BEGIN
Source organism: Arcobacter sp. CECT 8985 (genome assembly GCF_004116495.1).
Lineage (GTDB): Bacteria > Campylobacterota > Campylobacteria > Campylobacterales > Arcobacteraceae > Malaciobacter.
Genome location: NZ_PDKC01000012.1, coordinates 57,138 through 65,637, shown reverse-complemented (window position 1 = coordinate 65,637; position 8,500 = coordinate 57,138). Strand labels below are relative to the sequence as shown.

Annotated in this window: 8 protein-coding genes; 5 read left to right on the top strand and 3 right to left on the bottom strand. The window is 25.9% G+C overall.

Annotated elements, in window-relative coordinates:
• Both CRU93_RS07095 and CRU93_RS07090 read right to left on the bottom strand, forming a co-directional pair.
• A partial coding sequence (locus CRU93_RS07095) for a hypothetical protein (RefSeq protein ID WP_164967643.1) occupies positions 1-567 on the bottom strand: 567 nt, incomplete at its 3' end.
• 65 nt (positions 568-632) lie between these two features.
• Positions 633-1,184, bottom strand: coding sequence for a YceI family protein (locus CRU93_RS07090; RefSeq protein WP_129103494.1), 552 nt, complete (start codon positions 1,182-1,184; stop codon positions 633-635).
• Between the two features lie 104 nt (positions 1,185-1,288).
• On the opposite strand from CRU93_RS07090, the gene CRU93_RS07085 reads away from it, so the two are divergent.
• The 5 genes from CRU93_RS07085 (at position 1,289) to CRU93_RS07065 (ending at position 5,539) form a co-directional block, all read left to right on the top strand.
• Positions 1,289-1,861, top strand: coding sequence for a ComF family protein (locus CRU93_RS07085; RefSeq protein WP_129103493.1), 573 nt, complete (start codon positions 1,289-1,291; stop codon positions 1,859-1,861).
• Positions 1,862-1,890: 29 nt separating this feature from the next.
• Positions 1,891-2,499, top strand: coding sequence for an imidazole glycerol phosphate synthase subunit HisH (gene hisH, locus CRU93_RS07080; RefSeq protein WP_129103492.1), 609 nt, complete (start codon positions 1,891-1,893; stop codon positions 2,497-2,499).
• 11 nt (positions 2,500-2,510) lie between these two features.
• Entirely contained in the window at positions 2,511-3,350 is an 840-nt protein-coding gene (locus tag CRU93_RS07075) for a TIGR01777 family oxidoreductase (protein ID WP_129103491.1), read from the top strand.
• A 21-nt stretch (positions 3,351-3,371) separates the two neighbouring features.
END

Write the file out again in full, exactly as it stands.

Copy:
Source organism: Arcobacter sp. CECT 8985 (genome assembly GCF_004116495.1).
Lineage (GTDB): Bacteria > Campylobacterota > Campylobacteria > Campylobacterales > Arcobacteraceae > Malaciobacter.
Genome location: NZ_PDKC01000012.1, coordinates 57,138 through 65,637, shown reverse-complemented (window position 1 = coordinate 65,637; position 8,500 = coordinate 57,138). Strand labels below are relative to the sequence as shown.

Annotated in this window: 8 protein-coding genes; 5 read left to right on the top strand and 3 right to left on the bottom strand. The window is 25.9% G+C overall.

Annotated elements, in window-relative coordinates:
• Both CRU93_RS07095 and CRU93_RS07090 read right to left on the bottom strand, forming a co-directional pair.
• A partial coding sequence (locus CRU93_RS07095) for a hypothetical protein (RefSeq protein ID WP_164967643.1) occupies positions 1-567 on the bottom strand: 567 nt, incomplete at its 3' end.
• 65 nt (positions 568-632) lie between these two features.
• Positions 633-1,184, bottom strand: coding sequence for a YceI family protein (locus CRU93_RS07090; RefSeq protein WP_129103494.1), 552 nt, complete (start codon positions 1,182-1,184; stop codon positions 633-635).
• Between the two features lie 104 nt (positions 1,185-1,288).
• On the opposite strand from CRU93_RS07090, the gene CRU93_RS07085 reads away from it, so the two are divergent.
• The 5 genes from CRU93_RS07085 (at position 1,289) to CRU93_RS07065 (ending at position 5,539) form a co-directional block, all read left to right on the top strand.
• Positions 1,289-1,861, top strand: coding sequence for a ComF family protein (locus CRU93_RS07085; RefSeq protein WP_129103493.1), 573 nt, complete (start codon positions 1,289-1,291; stop codon positions 1,859-1,861).
• Positions 1,862-1,890: 29 nt separating this feature from the next.
• Positions 1,891-2,499, top strand: coding sequence for an imidazole glycerol phosphate synthase subunit HisH (gene hisH, locus CRU93_RS07080; RefSeq protein WP_129103492.1), 609 nt, complete (start codon positions 1,891-1,893; stop codon positions 2,497-2,499).
• 11 nt (positions 2,500-2,510) lie between these two features.
• Entirely contained in the window at positions 2,511-3,350 is an 840-nt protein-coding gene (locus tag CRU93_RS07075) for a TIGR01777 family oxidoreductase (protein ID WP_129103491.1), read from the top strand.
• A 21-nt stretch (positions 3,351-3,371) separates the two neighbouring features.